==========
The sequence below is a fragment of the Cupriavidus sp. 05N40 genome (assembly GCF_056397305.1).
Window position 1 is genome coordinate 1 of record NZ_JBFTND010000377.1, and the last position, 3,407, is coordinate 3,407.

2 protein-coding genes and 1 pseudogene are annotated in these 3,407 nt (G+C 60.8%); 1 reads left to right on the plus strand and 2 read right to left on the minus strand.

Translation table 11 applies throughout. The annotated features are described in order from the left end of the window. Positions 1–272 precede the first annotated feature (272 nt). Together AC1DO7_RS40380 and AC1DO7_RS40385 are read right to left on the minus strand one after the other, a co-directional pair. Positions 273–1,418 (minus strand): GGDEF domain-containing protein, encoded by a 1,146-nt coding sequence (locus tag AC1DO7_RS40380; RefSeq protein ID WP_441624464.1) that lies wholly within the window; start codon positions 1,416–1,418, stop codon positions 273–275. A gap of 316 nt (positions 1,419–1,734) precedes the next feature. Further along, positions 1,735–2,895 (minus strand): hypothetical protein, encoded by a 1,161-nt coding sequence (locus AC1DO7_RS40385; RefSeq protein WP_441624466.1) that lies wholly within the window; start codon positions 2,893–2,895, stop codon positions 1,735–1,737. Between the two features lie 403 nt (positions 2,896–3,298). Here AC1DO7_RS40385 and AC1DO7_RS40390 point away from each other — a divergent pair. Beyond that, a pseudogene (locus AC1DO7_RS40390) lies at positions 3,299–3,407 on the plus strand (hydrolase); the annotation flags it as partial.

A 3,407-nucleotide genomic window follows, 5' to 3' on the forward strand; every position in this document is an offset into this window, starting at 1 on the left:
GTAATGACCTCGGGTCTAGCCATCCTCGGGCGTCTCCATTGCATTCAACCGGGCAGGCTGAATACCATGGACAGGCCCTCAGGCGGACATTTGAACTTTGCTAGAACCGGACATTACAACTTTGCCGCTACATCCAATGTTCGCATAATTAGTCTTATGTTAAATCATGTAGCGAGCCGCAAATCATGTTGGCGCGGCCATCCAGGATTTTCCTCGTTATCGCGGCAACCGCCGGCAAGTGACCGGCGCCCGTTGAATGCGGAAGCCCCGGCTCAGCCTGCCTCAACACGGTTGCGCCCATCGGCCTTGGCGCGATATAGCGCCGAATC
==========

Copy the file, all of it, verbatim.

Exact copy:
The sequence below is a fragment of the Cupriavidus sp. 05N40 genome (assembly GCF_056397305.1).
Window position 1 is genome coordinate 1 of record NZ_JBFTND010000377.1, and the last position, 3,407, is coordinate 3,407.

2 protein-coding genes and 1 pseudogene are annotated in these 3,407 nt (G+C 60.8%); 1 reads left to right on the plus strand and 2 read right to left on the minus strand.

Translation table 11 applies throughout. The annotated features are described in order from the left end of the window. Positions 1–272 precede the first annotated feature (272 nt). Together AC1DO7_RS40380 and AC1DO7_RS40385 are read right to left on the minus strand one after the other, a co-directional pair. Positions 273–1,418 (minus strand): GGDEF domain-containing protein, encoded by a 1,146-nt coding sequence (locus tag AC1DO7_RS40380; RefSeq protein ID WP_441624464.1) that lies wholly within the window; start codon positions 1,416–1,418, stop codon positions 273–275. A gap of 316 nt (positions 1,419–1,734) precedes the next feature. Further along, positions 1,735–2,895 (minus strand): hypothetical protein, encoded by a 1,161-nt coding sequence (locus AC1DO7_RS40385; RefSeq protein WP_441624466.1) that lies wholly within the window; start codon positions 2,893–2,895, stop codon positions 1,735–1,737. Between the two features lie 403 nt (positions 2,896–3,298). Here AC1DO7_RS40385 and AC1DO7_RS40390 point away from each other — a divergent pair. Beyond that, a pseudogene (locus AC1DO7_RS40390) lies at positions 3,299–3,407 on the plus strand (hydrolase); the annotation flags it as partial.

A 3,407-nucleotide genomic window follows, 5' to 3' on the forward strand; every position in this document is an offset into this window, starting at 1 on the left:
GTAATGACCTCGGGTCTAGCCATCCTCGGGCGTCTCCATTGCATTCAACCGGGCAGGCTGAATACCATGGACAGGCCCTCAGGCGGACATTTGAACTTTGCTAGAACCGGACATTACAACTTTGCCGCTACATCCAATGTTCGCATAATTAGTCTTATGTTAAATCATGTAGCGAGCCGCAAATCATGTTGGCGCGGCCATCCAGGATTTTCCTCGTTATCGCGGCAACCGCCGGCAAGTGACCGGCGCCCGTTGAATGCGGAAGCCCCGGCTCAGCCTGCCTCAACACGGTTGCGCCCATCGGCCTTGGCGCGATATAGCGCCGAATC